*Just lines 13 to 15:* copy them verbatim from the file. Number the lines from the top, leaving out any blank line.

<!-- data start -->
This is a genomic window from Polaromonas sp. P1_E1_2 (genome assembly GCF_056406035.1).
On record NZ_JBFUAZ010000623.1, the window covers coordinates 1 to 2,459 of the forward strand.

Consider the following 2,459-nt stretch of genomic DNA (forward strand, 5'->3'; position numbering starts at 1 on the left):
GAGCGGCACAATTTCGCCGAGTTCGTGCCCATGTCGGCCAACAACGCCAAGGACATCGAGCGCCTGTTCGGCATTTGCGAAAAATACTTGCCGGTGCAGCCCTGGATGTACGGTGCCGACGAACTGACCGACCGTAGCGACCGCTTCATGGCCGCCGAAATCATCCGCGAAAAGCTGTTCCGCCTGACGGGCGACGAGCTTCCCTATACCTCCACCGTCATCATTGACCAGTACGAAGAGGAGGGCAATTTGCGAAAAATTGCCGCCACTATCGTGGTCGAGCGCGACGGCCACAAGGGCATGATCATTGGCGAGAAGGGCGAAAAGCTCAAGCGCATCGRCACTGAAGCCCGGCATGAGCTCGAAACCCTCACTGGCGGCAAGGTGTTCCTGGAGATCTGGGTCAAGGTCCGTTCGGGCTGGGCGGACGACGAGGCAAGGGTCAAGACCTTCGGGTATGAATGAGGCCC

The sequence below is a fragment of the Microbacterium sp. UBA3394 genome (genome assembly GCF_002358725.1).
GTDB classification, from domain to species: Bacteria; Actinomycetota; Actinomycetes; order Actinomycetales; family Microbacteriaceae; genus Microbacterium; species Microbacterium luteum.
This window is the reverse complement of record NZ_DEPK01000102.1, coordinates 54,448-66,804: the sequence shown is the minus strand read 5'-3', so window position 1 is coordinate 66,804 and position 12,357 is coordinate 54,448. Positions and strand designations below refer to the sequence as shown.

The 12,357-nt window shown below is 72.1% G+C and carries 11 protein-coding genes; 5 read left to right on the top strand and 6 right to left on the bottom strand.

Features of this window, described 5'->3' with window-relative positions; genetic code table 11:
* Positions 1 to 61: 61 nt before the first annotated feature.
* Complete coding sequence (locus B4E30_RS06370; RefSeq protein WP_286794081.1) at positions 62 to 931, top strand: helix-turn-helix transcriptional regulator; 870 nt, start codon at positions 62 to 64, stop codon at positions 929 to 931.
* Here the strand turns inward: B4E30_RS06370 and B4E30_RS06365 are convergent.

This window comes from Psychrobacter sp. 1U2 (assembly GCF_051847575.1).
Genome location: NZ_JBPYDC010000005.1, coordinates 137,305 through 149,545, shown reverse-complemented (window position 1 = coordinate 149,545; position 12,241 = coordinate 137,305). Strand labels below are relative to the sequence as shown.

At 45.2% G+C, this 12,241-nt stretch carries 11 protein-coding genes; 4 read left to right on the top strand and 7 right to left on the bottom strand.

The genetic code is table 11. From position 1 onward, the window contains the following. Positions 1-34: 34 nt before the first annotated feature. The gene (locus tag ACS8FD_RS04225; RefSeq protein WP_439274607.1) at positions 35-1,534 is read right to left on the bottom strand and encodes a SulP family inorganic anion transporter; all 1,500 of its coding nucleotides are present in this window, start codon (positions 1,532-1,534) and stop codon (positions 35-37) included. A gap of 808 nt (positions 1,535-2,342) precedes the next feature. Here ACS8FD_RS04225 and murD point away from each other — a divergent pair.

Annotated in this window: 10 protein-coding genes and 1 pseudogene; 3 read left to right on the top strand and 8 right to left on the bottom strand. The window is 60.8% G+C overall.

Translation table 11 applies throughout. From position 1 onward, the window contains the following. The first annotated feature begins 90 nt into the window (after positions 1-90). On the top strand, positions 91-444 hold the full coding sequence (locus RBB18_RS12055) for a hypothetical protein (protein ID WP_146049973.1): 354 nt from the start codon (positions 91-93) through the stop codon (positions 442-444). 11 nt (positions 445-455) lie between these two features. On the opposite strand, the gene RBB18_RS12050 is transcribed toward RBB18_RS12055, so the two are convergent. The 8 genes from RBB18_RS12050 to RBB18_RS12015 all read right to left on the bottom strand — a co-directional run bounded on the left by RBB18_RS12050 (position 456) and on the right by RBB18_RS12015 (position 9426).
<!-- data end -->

This window comes from Psychrobacter sp. 1U2 (assembly GCF_051847575.1).
Genome location: NZ_JBPYDC010000005.1, coordinates 137,305 through 149,545, shown reverse-complemented (window position 1 = coordinate 149,545; position 12,241 = coordinate 137,305). Strand labels below are relative to the sequence as shown.

At 45.2% G+C, this 12,241-nt stretch carries 11 protein-coding genes; 4 read left to right on the top strand and 7 right to left on the bottom strand.